The Compromise of 1877 was a purported informal, unwritten deal that settled the intensely disputed 1876 U.S. presidential election. It resulted in the national government pulling the last federal troops out of the South, and formally ended the Reconstruction Era.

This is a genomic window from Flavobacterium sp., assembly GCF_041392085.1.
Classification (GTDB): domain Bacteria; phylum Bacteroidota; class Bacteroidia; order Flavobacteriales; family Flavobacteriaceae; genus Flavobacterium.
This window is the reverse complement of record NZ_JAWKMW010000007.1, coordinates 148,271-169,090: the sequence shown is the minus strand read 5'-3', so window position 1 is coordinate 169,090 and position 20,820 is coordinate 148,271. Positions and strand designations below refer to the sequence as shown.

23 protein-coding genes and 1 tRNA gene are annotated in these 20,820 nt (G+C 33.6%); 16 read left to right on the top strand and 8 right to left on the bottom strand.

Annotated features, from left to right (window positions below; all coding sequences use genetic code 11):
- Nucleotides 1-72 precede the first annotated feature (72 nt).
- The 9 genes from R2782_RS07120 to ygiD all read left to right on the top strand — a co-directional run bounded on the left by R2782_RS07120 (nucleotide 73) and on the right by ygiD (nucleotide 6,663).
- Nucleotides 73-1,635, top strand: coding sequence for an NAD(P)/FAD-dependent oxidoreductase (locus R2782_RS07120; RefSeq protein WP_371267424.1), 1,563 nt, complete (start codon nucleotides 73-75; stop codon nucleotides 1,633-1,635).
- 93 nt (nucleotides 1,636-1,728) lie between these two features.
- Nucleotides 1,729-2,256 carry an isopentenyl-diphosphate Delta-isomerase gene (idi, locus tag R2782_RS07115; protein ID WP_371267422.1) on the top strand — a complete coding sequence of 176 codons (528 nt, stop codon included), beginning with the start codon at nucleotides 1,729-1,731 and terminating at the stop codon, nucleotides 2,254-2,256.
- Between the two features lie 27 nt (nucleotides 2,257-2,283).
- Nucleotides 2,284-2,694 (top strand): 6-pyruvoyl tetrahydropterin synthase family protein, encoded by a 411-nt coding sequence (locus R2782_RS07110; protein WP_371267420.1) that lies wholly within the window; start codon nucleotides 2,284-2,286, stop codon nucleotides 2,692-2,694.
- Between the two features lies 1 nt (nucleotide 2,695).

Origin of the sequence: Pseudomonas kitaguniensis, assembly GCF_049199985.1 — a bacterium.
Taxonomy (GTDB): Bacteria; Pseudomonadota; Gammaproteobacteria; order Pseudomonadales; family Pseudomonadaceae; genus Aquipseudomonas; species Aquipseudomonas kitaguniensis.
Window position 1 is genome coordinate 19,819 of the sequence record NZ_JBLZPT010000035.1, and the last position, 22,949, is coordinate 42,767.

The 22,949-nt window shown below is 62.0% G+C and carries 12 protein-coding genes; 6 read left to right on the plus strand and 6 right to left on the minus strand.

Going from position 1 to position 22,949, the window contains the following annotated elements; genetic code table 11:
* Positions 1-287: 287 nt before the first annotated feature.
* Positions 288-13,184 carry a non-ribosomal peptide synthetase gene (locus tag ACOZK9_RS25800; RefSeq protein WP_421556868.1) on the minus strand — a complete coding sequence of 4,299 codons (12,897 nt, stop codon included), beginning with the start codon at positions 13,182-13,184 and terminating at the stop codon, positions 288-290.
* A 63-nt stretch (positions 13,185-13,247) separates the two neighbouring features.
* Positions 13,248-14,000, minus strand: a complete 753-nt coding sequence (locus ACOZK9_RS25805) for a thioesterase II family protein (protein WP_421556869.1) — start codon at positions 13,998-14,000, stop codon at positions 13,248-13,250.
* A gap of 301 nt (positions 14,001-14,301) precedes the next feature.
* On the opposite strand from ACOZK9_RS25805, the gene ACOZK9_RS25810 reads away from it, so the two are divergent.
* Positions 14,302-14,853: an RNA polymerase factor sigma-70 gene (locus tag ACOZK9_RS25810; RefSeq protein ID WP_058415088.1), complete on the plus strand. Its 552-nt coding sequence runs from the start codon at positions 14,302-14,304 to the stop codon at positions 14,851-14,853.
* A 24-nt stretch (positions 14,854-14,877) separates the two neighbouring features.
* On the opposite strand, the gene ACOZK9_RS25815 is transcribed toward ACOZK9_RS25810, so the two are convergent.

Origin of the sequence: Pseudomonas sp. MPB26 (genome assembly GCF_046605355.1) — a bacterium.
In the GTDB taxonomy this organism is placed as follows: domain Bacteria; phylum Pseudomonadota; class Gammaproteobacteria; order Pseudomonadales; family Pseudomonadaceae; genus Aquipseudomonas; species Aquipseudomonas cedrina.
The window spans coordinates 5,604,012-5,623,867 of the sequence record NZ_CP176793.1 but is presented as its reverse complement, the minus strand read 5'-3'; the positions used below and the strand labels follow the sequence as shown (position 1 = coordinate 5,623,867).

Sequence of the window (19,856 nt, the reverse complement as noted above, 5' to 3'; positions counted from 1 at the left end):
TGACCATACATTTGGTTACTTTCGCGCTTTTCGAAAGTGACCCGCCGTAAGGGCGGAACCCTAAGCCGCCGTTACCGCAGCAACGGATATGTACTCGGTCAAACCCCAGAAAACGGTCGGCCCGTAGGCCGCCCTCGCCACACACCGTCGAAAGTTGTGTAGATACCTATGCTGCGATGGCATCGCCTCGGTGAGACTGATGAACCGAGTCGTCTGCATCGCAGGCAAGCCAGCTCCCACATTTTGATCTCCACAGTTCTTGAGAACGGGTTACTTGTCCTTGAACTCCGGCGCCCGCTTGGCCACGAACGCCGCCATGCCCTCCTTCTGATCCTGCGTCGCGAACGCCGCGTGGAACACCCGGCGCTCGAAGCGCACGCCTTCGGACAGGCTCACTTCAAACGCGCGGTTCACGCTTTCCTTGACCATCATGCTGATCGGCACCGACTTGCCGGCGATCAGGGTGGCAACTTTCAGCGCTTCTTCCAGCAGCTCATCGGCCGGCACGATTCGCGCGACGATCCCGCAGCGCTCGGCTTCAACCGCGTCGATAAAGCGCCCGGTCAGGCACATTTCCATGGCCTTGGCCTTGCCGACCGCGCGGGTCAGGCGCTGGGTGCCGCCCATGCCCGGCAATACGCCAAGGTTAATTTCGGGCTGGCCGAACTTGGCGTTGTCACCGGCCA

In the months following the Election of 1876, but prior to the inauguration in March 1877, Republican and Democratic leaders secretly hammered out a compromise to resolve the election impasse and address other outstanding issues. Under the terms of this agreement, the Democrats agreed to accept the Republican presidential electors (thus assuring that Rutherford B. Hayes would become the next president), provided the Republicans would agree to the following: •To withdraw federal troops from their remaining positions in the South •To enact federal legislation that would spur industrialization in the South •To appoint Democrats to patronage positions in the South •To appoint a Democrat to the president’s cabinet. Once the parties had agreed to these terms, the Electoral Commission performed its duty. The Hayes’ electors were selected and Hayes was named president two days before the inauguration. Why did the Democrats so easily give up the presidency that they had probably legitimately won? In the end it was a matter of practicality. Despite months of inflammatory talk, few responsible people could contemplate going to war. A compromise was mandatory and the one achieved in 1877, if it had been honored, would have given the Democrats what they wanted. There was no guarantee that with Samuel J. Tilden as president the Democrats would have fared as well. To the four million former slaves in the South, the Compromise of 1877 was the “Great Betrayal." Republican efforts to assure civil rights for the blacks were totally abandoned. The white population of the country was anxious to get on with making money. No serious move to restore the rights of black citizens would surface again until the 1950s.